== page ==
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Humanism Under Construction: the Case of Mexican Circular Migration

Humanism Under Construction: the Case of Mexican Circular Migration In today’s world, given the relative importance that companies are giving to corporate social responsibility, sustainability, human rights, and ethics, it is logical to assume that the humanistic trend is gaining support over the economistic, especially in the most developed countries. The paper serves both to introduce the topic of circular migration and to suggest that humanistic management principles are not applied to circular migration programs. First, we contrast humanism with economism as fundamental approaches to business goal setting. Then, we discuss in more depth the concept of circular migration and explain the mechanisms under which this migration happens in the US and Canada. Next, by relying on Melé’s (Humanistic Management Journal 1: 33–55, 2016) propositions, we elaborate on the case of the Mexican workers who enroll in these temporary job programs, with attention to the programs’ pitfalls and outcomes. Finally, we conclude with reflections on further research in humanistic management as a tool for improving temporary migration movements. http://www.deepdyve.com/assets/images/DeepDyve-Logo-lg.png Humanistic Management Journal Springer Journals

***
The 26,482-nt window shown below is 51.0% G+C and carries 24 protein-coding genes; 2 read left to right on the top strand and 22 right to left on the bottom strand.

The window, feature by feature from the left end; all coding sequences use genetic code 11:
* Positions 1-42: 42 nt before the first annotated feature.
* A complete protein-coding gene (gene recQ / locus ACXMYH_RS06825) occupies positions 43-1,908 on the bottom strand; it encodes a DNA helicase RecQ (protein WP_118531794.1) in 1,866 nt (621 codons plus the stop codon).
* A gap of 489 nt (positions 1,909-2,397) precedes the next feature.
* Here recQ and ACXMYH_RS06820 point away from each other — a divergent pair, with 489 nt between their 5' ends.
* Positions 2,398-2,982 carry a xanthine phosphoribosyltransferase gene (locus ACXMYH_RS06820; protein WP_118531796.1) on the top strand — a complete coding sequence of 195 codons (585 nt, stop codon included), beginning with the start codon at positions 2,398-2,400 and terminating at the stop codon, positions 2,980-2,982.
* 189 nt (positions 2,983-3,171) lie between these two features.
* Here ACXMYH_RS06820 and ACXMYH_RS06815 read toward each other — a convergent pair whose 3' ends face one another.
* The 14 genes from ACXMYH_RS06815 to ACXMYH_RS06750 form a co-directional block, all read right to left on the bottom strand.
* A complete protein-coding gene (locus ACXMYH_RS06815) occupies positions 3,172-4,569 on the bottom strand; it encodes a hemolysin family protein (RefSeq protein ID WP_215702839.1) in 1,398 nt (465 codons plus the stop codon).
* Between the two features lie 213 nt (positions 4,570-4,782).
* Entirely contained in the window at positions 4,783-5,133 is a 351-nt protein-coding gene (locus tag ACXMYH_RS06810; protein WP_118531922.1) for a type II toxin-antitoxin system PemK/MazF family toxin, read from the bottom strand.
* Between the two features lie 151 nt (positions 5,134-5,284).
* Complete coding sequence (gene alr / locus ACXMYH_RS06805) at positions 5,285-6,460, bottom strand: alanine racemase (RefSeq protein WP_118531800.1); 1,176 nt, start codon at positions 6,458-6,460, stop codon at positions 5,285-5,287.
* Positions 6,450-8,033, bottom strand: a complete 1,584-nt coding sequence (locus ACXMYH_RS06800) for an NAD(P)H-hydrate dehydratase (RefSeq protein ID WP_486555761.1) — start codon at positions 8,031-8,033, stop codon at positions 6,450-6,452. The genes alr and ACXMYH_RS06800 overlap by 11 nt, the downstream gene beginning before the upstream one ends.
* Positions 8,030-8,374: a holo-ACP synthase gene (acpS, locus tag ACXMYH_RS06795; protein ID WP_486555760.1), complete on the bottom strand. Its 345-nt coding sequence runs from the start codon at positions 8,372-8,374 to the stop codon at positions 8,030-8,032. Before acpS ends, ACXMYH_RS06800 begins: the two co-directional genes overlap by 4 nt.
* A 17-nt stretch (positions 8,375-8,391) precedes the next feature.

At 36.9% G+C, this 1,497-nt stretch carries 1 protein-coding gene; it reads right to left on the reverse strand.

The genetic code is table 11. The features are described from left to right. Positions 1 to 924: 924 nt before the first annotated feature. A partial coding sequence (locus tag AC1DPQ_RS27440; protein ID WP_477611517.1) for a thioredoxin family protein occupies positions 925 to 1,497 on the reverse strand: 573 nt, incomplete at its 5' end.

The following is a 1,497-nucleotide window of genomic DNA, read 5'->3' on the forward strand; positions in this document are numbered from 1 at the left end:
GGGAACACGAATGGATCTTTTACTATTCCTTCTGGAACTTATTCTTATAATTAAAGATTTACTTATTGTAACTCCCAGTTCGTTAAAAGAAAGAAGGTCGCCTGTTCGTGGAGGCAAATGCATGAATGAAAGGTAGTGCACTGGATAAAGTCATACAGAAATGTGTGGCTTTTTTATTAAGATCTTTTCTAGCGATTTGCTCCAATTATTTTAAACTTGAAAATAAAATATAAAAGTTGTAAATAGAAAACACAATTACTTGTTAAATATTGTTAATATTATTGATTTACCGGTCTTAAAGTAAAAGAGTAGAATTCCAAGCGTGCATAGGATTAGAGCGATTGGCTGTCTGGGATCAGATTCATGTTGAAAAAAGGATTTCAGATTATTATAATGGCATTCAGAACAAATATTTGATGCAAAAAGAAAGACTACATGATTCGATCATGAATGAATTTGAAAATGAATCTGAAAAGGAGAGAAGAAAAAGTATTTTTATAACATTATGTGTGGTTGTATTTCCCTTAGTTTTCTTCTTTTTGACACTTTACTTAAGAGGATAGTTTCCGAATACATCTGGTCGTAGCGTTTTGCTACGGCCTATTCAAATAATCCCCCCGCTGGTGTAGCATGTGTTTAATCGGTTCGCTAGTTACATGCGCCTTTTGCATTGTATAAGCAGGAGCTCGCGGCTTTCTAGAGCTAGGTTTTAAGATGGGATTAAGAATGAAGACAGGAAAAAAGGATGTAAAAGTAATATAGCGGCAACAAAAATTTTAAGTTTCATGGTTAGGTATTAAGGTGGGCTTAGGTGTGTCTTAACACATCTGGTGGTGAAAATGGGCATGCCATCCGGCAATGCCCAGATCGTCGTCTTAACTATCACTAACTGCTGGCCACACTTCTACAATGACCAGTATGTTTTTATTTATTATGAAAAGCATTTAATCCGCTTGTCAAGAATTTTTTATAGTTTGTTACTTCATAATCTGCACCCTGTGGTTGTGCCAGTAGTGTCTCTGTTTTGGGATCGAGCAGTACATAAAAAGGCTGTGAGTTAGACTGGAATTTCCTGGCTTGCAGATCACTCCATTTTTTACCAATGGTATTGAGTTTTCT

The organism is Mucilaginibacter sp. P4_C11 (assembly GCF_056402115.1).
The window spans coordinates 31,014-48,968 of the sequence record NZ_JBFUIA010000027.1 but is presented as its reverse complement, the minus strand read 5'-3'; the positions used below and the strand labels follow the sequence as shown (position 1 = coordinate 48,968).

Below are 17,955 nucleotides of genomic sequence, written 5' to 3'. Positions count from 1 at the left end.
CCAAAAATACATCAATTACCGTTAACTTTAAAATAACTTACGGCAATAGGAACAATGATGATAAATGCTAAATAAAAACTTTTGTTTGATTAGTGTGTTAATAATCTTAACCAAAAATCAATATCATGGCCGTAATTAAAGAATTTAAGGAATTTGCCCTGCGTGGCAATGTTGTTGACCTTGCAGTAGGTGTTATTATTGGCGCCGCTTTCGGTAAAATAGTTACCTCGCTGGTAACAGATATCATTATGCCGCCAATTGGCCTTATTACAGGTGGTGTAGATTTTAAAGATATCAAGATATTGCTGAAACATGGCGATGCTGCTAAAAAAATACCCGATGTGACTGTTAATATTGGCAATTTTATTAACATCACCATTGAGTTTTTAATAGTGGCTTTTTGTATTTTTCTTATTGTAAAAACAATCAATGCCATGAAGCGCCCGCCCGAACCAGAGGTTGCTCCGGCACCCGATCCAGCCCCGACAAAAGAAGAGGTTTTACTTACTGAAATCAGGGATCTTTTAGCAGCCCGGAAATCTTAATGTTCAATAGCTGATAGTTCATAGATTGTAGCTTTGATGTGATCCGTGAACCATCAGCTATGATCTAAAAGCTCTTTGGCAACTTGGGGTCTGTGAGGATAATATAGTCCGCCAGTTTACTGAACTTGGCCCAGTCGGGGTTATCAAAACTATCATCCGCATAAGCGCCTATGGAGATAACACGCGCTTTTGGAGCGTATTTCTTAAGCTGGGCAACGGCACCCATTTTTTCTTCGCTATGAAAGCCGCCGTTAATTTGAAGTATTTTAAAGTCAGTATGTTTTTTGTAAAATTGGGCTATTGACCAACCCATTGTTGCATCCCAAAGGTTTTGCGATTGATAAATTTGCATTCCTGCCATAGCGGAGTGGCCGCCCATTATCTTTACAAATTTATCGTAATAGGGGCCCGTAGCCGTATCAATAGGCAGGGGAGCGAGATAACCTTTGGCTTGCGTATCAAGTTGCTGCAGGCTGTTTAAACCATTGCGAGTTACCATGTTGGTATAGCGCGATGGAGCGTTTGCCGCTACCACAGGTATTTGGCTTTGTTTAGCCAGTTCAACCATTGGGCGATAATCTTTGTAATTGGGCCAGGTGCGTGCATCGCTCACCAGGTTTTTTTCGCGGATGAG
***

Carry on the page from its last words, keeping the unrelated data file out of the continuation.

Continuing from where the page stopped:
Humanism Under Construction: the Case of Mexican Circular Migration

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Publisher
Springer Journals
Copyright
Copyright © 2019 by Springer Nature Switzerland AG
Subject
Philosophy; Ethics; Quality of Life Research
ISSN
2366-603X
eISSN
2366-6048
DOI
10.1007/s41463-019-00061-x
Publisher site
See Article on Publisher Site

Abstract

In today’s world, given the relative importance that companies are giving to corporate social responsibility, sustainability, human rights, and ethics, it is logical to assume that the humanistic trend is gaining support over the economistic, especially in the most developed countries. The paper serves both to introduce the topic of circular migration and to suggest that humanistic management principles are not applied to circular migration programs. First, we contrast humanism with economism as fundamental approaches to business goal setting. Then, we discuss in more depth the concept of circular migration and explain the mechanisms under which this migration happens in the US and Canada. Next, by relying on Melé’s (Humanistic Management Journal 1: 33–55, 2016) propositions, we elaborate on the case of the Mexican workers who enroll in these temporary job programs, with attention to the programs’ pitfalls and outcomes. Finally, we conclude with reflections on further research in humanistic management as a tool for improving temporary migration movements.

Journal

Humanistic Management JournalSpringer Journals

Published: Jul 9, 2019

References